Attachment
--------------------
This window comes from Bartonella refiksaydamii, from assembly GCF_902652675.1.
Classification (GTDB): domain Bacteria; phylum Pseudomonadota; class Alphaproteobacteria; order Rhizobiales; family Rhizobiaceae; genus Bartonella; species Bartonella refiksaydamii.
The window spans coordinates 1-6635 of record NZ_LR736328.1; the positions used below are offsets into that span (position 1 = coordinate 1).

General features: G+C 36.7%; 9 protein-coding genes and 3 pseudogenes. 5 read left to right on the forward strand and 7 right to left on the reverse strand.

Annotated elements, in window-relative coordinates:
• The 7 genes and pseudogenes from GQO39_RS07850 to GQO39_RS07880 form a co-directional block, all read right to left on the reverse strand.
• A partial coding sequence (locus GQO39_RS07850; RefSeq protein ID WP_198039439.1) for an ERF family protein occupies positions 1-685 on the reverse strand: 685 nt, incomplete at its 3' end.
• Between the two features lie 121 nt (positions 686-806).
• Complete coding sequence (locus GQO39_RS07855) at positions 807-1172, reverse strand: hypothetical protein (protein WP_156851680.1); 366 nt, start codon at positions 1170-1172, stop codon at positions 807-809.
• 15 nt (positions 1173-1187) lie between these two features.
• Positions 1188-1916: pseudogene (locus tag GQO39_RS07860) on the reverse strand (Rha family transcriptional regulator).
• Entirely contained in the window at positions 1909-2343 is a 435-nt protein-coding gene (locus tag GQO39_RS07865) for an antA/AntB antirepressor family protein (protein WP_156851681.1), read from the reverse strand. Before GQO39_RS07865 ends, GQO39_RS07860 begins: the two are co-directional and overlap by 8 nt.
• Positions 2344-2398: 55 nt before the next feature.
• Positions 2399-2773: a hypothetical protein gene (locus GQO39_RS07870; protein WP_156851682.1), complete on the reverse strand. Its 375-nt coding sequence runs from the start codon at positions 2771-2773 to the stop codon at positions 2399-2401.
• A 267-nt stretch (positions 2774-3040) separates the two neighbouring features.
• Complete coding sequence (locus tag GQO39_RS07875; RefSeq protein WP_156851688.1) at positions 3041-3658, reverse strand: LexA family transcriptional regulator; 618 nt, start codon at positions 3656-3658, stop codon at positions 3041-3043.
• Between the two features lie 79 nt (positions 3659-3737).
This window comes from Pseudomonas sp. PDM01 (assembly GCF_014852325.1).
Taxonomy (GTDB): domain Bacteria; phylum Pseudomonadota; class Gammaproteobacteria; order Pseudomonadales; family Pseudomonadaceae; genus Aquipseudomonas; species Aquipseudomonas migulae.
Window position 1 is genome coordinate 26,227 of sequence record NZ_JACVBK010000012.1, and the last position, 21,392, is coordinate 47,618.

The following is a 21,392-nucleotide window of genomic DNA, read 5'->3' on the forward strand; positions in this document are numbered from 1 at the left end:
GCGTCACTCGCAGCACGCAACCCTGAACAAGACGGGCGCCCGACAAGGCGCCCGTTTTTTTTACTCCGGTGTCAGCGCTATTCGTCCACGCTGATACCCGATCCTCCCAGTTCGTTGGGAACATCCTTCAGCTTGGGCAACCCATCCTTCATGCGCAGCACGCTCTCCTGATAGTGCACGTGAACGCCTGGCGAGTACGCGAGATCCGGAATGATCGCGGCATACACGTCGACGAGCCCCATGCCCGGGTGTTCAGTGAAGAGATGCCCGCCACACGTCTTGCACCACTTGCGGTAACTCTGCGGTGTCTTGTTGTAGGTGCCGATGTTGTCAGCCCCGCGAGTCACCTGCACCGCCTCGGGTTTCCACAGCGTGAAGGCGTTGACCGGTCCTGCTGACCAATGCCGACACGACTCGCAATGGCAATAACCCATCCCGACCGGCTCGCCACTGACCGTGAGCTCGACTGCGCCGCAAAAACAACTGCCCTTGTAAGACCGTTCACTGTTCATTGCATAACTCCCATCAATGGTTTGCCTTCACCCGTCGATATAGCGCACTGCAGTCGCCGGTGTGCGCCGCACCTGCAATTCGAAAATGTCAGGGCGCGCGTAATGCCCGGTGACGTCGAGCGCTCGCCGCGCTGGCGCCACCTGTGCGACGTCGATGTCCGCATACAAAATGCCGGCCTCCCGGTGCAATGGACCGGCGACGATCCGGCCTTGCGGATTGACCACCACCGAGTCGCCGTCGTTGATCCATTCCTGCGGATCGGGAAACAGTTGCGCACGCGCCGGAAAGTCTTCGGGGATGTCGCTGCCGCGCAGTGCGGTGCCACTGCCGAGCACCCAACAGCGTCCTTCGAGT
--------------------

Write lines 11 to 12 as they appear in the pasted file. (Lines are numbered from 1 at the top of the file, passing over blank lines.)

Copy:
• Positions 1188-1916: pseudogene (locus tag GQO39_RS07860) on the reverse strand (Rha family transcriptional regulator).
• Entirely contained in the window at positions 1909-2343 is a 435-nt protein-coding gene (locus tag GQO39_RS07865) for an antA/AntB antirepressor family protein (protein WP_156851681.1), read from the reverse strand. Before GQO39_RS07865 ends, GQO39_RS07860 begins: the two are co-directional and overlap by 8 nt.